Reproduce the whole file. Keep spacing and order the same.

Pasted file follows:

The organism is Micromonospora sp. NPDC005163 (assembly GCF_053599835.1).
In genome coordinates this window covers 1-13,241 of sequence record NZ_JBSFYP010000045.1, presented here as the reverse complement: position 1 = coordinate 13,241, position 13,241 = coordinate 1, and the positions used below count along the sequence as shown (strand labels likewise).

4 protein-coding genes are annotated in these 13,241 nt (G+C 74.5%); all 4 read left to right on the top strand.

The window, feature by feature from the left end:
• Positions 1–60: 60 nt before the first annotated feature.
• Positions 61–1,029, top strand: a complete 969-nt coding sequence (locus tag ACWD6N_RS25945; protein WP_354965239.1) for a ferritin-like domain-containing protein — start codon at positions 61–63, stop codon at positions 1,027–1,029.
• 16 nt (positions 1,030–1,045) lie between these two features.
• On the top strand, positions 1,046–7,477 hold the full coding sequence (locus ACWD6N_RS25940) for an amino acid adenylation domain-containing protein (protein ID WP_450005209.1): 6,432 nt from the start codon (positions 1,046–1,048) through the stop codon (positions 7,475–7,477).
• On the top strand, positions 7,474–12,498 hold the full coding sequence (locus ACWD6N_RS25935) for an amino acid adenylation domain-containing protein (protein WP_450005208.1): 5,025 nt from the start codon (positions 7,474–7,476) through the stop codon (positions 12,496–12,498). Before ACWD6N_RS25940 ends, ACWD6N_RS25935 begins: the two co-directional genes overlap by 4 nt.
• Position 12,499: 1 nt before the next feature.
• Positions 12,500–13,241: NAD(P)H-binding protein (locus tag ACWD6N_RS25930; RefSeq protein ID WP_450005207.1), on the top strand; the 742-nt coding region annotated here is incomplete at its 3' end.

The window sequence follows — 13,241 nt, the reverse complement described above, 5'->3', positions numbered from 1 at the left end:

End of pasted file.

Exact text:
The organism is Micromonospora sp. NPDC005163 (assembly GCF_053599835.1).
In genome coordinates this window covers 1-13,241 of sequence record NZ_JBSFYP010000045.1, presented here as the reverse complement: position 1 = coordinate 13,241, position 13,241 = coordinate 1, and the positions used below count along the sequence as shown (strand labels likewise).

4 protein-coding genes are annotated in these 13,241 nt (G+C 74.5%); all 4 read left to right on the top strand.

The window, feature by feature from the left end:
• Positions 1–60: 60 nt before the first annotated feature.
• Positions 61–1,029, top strand: a complete 969-nt coding sequence (locus tag ACWD6N_RS25945; protein WP_354965239.1) for a ferritin-like domain-containing protein — start codon at positions 61–63, stop codon at positions 1,027–1,029.
• 16 nt (positions 1,030–1,045) lie between these two features.
• On the top strand, positions 1,046–7,477 hold the full coding sequence (locus ACWD6N_RS25940) for an amino acid adenylation domain-containing protein (protein ID WP_450005209.1): 6,432 nt from the start codon (positions 1,046–1,048) through the stop codon (positions 7,475–7,477).
• On the top strand, positions 7,474–12,498 hold the full coding sequence (locus ACWD6N_RS25935) for an amino acid adenylation domain-containing protein (protein WP_450005208.1): 5,025 nt from the start codon (positions 7,474–7,476) through the stop codon (positions 12,496–12,498). Before ACWD6N_RS25940 ends, ACWD6N_RS25935 begins: the two co-directional genes overlap by 4 nt.
• Position 12,499: 1 nt before the next feature.
• Positions 12,500–13,241: NAD(P)H-binding protein (locus tag ACWD6N_RS25930; RefSeq protein ID WP_450005207.1), on the top strand; the 742-nt coding region annotated here is incomplete at its 3' end.

The window sequence follows — 13,241 nt, the reverse complement described above, 5'->3', positions numbered from 1 at the left end: